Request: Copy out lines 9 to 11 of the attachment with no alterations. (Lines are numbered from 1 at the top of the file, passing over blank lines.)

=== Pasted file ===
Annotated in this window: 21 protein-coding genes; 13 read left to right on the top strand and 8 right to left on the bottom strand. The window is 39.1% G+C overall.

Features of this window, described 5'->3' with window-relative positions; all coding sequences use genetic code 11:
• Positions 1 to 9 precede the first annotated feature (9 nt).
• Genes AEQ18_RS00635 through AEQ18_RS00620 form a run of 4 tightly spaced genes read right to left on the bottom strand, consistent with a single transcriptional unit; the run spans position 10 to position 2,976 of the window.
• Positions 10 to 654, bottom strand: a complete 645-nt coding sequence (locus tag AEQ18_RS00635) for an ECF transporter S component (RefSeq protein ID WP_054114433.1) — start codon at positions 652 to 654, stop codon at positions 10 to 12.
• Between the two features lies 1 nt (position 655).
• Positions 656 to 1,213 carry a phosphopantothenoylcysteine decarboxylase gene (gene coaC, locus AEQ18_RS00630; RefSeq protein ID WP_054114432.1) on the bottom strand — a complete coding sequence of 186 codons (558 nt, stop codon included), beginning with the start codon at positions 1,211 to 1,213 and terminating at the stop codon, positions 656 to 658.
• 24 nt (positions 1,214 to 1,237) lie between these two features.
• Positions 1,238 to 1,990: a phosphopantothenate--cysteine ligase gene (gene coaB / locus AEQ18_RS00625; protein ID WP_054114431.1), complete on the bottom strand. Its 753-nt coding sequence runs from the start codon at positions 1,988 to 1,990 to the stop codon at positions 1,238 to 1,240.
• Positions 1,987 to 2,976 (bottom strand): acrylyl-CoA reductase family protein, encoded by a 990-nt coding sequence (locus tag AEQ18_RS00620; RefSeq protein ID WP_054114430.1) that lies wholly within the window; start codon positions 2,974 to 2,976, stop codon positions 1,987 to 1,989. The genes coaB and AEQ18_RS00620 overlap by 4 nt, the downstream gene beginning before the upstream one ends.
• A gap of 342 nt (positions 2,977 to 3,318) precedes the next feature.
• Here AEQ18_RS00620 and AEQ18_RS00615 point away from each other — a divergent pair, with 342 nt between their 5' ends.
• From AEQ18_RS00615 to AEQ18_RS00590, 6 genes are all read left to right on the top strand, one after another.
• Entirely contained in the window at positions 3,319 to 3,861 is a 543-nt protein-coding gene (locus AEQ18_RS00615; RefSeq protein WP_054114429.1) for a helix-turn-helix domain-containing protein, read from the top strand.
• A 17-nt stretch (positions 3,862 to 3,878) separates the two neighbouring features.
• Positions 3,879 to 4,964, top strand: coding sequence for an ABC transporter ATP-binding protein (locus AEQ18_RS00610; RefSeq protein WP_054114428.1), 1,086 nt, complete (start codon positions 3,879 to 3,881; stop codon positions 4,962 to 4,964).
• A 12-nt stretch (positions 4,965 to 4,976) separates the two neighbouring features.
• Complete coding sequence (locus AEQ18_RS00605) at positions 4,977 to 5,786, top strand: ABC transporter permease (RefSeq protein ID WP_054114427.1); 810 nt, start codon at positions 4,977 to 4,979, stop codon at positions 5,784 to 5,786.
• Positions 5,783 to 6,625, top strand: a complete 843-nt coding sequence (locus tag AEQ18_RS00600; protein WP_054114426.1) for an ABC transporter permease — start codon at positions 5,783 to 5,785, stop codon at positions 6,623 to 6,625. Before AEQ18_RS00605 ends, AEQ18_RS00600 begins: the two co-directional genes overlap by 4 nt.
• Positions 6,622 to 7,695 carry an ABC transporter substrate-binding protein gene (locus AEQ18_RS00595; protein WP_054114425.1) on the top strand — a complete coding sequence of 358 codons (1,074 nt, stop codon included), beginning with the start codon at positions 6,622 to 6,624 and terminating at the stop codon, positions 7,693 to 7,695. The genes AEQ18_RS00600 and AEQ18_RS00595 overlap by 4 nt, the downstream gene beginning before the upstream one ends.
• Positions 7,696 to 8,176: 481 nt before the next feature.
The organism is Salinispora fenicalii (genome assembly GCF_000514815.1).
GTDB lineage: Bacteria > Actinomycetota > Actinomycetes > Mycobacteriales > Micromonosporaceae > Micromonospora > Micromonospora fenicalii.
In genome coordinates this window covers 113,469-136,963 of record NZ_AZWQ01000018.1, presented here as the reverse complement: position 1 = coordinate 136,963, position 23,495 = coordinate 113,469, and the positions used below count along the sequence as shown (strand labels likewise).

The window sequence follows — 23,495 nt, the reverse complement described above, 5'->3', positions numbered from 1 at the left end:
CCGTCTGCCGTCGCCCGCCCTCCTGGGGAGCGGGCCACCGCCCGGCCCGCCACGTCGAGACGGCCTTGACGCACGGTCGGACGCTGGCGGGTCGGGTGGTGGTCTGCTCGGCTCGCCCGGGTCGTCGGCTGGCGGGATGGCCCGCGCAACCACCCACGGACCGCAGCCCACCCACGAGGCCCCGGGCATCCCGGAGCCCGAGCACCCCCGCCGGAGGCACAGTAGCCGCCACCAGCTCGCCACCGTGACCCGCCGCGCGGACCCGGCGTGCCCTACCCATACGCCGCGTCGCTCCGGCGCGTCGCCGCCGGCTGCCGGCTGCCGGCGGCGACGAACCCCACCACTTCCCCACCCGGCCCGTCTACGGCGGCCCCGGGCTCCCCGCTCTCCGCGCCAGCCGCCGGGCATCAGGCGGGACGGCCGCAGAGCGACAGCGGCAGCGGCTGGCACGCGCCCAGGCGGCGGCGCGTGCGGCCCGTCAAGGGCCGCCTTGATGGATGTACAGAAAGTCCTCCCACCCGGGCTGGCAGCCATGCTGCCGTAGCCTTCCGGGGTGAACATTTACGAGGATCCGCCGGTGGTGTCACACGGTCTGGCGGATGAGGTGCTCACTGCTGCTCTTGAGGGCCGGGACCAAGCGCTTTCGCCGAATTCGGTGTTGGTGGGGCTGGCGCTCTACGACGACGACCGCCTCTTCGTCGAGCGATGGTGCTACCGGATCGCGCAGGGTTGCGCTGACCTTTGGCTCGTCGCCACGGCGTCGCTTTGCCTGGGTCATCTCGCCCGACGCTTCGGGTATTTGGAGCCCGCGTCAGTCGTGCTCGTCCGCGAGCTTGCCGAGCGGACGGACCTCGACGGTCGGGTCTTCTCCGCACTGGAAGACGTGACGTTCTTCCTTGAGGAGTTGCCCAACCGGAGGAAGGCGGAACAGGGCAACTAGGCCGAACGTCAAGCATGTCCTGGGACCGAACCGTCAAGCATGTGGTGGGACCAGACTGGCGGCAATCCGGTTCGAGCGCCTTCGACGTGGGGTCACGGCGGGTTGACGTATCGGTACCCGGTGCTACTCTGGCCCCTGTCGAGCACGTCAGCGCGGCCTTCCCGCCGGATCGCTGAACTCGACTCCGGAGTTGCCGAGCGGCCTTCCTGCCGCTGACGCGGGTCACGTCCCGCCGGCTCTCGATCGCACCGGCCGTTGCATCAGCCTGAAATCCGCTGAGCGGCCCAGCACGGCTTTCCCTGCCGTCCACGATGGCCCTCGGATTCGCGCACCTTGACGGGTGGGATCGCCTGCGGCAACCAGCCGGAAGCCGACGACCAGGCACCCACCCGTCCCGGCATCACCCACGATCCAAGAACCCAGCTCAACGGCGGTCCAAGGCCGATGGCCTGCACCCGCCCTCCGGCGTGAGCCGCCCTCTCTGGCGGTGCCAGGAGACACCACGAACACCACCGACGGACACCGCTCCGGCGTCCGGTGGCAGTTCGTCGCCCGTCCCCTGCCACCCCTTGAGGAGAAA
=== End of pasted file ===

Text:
• Positions 1,238 to 1,990: a phosphopantothenate--cysteine ligase gene (gene coaB / locus AEQ18_RS00625; protein ID WP_054114431.1), complete on the bottom strand. Its 753-nt coding sequence runs from the start codon at positions 1,988 to 1,990 to the stop codon at positions 1,238 to 1,240.
• Positions 1,987 to 2,976 (bottom strand): acrylyl-CoA reductase family protein, encoded by a 990-nt coding sequence (locus tag AEQ18_RS00620; RefSeq protein ID WP_054114430.1) that lies wholly within the window; start codon positions 2,974 to 2,976, stop codon positions 1,987 to 1,989. The genes coaB and AEQ18_RS00620 overlap by 4 nt, the downstream gene beginning before the upstream one ends.
• A gap of 342 nt (positions 2,977 to 3,318) precedes the next feature.